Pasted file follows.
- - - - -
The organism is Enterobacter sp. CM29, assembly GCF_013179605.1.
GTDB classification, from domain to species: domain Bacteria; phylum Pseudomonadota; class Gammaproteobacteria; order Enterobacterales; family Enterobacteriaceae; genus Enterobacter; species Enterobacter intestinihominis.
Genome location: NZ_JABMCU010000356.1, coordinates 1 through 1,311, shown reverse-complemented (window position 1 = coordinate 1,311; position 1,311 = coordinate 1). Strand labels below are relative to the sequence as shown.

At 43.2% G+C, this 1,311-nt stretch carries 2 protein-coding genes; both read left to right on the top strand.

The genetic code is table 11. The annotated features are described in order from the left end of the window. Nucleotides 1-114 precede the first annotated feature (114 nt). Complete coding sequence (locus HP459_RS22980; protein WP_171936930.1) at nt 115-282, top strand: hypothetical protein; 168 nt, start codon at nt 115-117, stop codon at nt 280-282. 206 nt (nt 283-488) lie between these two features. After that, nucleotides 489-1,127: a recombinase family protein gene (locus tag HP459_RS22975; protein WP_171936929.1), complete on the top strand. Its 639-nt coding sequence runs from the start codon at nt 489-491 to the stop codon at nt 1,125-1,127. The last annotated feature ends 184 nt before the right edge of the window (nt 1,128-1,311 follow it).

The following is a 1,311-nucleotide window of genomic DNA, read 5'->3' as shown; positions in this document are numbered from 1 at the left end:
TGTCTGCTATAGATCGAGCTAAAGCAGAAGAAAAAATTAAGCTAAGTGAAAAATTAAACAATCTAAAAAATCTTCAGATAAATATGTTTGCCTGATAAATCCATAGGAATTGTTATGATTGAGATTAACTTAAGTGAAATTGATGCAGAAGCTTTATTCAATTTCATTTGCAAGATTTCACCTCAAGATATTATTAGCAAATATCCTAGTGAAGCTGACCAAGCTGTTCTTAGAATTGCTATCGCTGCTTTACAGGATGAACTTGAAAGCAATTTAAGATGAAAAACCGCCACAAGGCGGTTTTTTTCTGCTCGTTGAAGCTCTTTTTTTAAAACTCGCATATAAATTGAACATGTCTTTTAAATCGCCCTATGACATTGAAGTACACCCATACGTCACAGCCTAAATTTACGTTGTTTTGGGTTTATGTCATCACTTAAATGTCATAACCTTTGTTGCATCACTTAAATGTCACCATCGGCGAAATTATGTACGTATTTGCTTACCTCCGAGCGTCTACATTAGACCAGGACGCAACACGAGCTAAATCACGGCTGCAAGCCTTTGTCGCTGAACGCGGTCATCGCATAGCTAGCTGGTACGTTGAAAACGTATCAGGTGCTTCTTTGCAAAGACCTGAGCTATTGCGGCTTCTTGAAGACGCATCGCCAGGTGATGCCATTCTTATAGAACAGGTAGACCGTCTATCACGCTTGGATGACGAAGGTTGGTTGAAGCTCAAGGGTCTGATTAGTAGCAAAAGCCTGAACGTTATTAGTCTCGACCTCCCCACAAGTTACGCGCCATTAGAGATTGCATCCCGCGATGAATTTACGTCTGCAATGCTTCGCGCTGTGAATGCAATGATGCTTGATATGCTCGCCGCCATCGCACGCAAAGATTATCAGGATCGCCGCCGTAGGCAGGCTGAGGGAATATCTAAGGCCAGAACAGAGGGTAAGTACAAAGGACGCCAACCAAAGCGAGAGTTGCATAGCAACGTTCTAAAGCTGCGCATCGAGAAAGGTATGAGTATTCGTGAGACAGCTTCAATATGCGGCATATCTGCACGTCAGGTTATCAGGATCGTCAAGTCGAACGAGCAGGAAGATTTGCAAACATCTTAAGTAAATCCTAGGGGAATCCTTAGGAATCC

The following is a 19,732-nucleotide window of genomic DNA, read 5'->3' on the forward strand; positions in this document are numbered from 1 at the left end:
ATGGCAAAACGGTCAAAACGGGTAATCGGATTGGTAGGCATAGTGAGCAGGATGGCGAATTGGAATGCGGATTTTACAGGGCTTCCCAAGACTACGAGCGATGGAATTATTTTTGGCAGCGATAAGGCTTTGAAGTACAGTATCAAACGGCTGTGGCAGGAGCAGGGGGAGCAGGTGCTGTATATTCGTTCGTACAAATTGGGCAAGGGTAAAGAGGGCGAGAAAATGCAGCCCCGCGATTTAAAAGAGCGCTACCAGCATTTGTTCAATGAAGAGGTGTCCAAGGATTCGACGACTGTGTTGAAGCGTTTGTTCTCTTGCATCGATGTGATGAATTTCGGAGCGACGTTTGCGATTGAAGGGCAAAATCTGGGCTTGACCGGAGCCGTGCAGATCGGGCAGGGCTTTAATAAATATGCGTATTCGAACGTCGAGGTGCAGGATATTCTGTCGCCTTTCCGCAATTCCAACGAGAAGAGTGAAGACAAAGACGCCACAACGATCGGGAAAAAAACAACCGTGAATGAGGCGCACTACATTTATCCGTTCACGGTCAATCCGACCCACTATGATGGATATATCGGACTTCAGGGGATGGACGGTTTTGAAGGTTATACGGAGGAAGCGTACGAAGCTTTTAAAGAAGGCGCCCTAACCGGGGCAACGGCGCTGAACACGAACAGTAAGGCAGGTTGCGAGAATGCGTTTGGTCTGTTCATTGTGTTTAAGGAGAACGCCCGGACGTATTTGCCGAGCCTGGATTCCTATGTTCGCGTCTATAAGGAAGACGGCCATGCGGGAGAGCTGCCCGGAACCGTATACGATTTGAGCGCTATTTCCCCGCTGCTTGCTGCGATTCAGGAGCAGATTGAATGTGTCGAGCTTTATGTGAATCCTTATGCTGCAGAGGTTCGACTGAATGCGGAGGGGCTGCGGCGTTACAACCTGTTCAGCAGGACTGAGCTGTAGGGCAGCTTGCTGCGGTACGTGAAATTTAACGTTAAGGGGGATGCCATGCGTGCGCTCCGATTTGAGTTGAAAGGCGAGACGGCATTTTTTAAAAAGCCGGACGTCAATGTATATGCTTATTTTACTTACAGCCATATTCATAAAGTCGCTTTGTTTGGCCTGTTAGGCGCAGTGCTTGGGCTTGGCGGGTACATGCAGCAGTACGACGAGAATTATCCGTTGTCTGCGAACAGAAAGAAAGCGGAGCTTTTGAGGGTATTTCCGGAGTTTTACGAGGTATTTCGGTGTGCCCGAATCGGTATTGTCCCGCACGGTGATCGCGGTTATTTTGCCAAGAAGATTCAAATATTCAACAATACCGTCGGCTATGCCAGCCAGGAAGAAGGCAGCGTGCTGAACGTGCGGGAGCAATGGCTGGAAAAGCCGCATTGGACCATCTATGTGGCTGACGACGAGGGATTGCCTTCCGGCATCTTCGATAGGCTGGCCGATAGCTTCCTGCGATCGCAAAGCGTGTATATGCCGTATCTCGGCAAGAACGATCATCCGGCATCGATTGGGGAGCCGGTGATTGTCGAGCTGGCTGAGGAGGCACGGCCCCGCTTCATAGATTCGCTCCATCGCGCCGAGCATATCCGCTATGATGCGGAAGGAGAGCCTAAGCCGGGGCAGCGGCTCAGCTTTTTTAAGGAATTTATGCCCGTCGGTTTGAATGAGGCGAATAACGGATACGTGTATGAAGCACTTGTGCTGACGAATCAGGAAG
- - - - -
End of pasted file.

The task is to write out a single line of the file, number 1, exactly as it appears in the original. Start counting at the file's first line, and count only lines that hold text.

The organism is Enterobacter sp. CM29, assembly GCF_013179605.1.